ABSTRACT: The article presents a conceptual model of effective school leadership which is based on the experience and knowledge gained from research work done with high-performing principals in the Jamaican school system. The basic and underlying premise is that to understand how leadership works, it is essential to explore the dimensions, components, and elements which shape and inform the behavior of the leaders. The article also presents the conceptual framework for the model and elaborates on the six dimensions which are the basis for analyzing and synthesizing leadership practice. The model would be useful as a diagnostic tool, and a guide for recruiting and developing training programs for principals.

KEY WORDS: Leadership Model, Principalship, Competencies, Personal Qualities, Performance

INTRODUCTION

Both practitioners and those who study leadership have advanced numerous approaches, styles, behaviors, and models for the improvement of performance, but there is no evidence that schools have been able to solve consistently, major problems related to student learning and school performance. In fact, given the context in which each school has to operate, no one intervention type will provide such a solution. Nevertheless, it cannot be denied that over the past 80 years much has been learned about leadership. This conceptual model seeks to add to our understanding of the approaches and strategies to improve leadership performance. First, the basic theory supporting the model is that as principals recognize and actively engage their personal qualities coupled with the skills or competencies necessary for effective leadership, performance outcomes are more likely to be improved. Second, the impact of their personal qualities will become even more effective if their personal character qualities, work performance qualities, and relationship maintenance qualities are deployed in accordance with the specific needs to be satisfied. Third, the intensity and maturity applied to these personal qualities will positively impact performance outcomes. In other words, the greater the intensity and maturity that are displayed (as far as personal factors are concerned) the greater will be the impact on the performance outcomes of principals. Fourth, the performance outcomes of principals will be determined by the nature of the relationship between personal qualities (which is moderated by intensity and maturity) and their mastery of the skills or competencies displayed. Fifth, in order to improve leadership performance, the model is proposing that leadership should be approached in a different way, that is, cementing the bond between personal qualities and transferable skills or competencies which are both at the heart of the model. Finally, the model dissects the leadership practice of high-performing principals into the component parts or basic elements in order to determine the factors associated with their success and demonstrates the role personal qualities play in leadership success and effectiveness, both as a descriptive and a predictive tool.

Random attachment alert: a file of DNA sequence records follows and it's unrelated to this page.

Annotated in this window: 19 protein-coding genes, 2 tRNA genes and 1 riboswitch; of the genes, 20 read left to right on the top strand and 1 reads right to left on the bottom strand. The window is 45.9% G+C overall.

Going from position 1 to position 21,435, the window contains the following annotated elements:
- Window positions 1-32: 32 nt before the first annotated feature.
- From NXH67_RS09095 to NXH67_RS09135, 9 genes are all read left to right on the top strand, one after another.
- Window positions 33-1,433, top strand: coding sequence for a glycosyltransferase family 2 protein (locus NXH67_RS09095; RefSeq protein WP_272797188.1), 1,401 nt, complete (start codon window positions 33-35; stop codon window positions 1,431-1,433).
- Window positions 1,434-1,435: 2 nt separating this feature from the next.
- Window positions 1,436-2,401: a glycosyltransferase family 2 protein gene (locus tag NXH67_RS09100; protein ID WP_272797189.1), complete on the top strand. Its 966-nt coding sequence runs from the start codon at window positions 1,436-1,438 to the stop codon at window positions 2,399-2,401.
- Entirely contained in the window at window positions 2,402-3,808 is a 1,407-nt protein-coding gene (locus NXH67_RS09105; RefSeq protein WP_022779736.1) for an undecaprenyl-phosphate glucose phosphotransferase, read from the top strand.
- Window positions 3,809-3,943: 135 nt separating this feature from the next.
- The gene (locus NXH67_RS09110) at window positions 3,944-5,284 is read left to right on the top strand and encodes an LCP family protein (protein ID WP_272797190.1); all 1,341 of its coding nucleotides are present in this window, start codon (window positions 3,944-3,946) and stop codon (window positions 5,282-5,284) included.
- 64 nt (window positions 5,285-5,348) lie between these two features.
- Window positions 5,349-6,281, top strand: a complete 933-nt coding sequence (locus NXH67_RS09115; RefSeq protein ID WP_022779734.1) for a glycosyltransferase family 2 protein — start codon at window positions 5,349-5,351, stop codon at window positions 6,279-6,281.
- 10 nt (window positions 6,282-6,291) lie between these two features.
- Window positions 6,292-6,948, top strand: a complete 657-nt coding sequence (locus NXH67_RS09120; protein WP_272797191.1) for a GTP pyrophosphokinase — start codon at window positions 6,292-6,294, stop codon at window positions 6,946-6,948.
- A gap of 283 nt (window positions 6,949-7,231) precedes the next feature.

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Medium 9781475836745

Assistant Principals’ Perceptions of Value Added to School Success

Rowman & Littlefield Publishers ePub

ANNA SUN

ALAN R. SHOHO

Assistant Principals’ Perceptions of Value Added to School Success

ABSTRACT: With the quantitative and G-theory methodologies, this study investigated the perceptions of assistant principals in the states of Pennsylvania and Texas about their evolving roles and responsibilities. The research results suggest there was consistency in terms of the importance of the 56 school activities to the success of schools in teaching and learning as rated by assistant principals. Most of the 56 activities were considered important to teaching and learning by assistant principals regardless of their gender, age, years in present position, and years of experience in education, although there was still some unexplained variability in each assistant principal’s rater group.

KEY WORDS: Assistant Principal, School Leadership, G-theory

Traditionally, principals have responsibilities that include, but not limited to, setting direction, supervising curricula, advancing improvements, and increasing student achievements (e.g., Hallinger & Heck, 1998, 1996; Jacobson & Bezzina, 2008; Leithwood & Riehl, 2005; Muijs & Harris, 2002). However, the continuing onslaught of demands and external mandates from federal and state governments has now attained such pervasive magnitudes that many of today’s principals have found themselves reaching the limits of their dedication to their jobs. Leadership in schools might thus be a better practice of the distribution of leadership from other members and various sources in the leadership team (Gronn, 2002; Jason, Stone & Clark, 2009; Kaplan & Owings, 1999; Spillane, 2006), such as from assistant principals.